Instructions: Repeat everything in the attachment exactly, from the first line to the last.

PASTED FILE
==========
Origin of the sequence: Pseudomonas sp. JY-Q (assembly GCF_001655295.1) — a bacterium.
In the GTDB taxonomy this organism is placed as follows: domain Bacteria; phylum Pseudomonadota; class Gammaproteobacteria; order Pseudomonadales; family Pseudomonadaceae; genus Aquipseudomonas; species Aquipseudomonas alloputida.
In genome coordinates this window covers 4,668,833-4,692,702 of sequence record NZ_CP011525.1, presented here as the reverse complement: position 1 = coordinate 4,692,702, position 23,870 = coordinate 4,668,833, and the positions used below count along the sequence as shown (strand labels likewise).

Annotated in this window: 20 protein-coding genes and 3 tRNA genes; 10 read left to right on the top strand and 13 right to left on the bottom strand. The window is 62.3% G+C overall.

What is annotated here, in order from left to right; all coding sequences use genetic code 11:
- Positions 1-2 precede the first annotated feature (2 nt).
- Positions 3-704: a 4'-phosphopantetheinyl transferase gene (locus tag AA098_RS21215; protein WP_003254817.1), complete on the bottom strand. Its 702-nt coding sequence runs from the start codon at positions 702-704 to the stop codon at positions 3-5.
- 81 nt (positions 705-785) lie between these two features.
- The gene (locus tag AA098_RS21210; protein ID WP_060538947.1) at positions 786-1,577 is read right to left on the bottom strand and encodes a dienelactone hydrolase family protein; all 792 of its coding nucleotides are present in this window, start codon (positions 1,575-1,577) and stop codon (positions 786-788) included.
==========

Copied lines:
Origin of the sequence: Pseudomonas sp. JY-Q (assembly GCF_001655295.1) — a bacterium.
In the GTDB taxonomy this organism is placed as follows: domain Bacteria; phylum Pseudomonadota; class Gammaproteobacteria; order Pseudomonadales; family Pseudomonadaceae; genus Aquipseudomonas; species Aquipseudomonas alloputida.
In genome coordinates this window covers 4,668,833-4,692,702 of sequence record NZ_CP011525.1, presented here as the reverse complement: position 1 = coordinate 4,692,702, position 23,870 = coordinate 4,668,833, and the positions used below count along the sequence as shown (strand labels likewise).

Annotated in this window: 20 protein-coding genes and 3 tRNA genes; 10 read left to right on the top strand and 13 right to left on the bottom strand. The window is 62.3% G+C overall.

What is annotated here, in order from left to right; all coding sequences use genetic code 11:
- Positions 1-2 precede the first annotated feature (2 nt).
- Positions 3-704: a 4'-phosphopantetheinyl transferase gene (locus tag AA098_RS21215; protein WP_003254817.1), complete on the bottom strand. Its 702-nt coding sequence runs from the start codon at positions 702-704 to the stop codon at positions 3-5.
- 81 nt (positions 705-785) lie between these two features.
- The gene (locus tag AA098_RS21210; protein ID WP_060538947.1) at positions 786-1,577 is read right to left on the bottom strand and encodes a dienelactone hydrolase family protein; all 792 of its coding nucleotides are present in this window, start codon (positions 1,575-1,577) and stop codon (positions 786-788) included.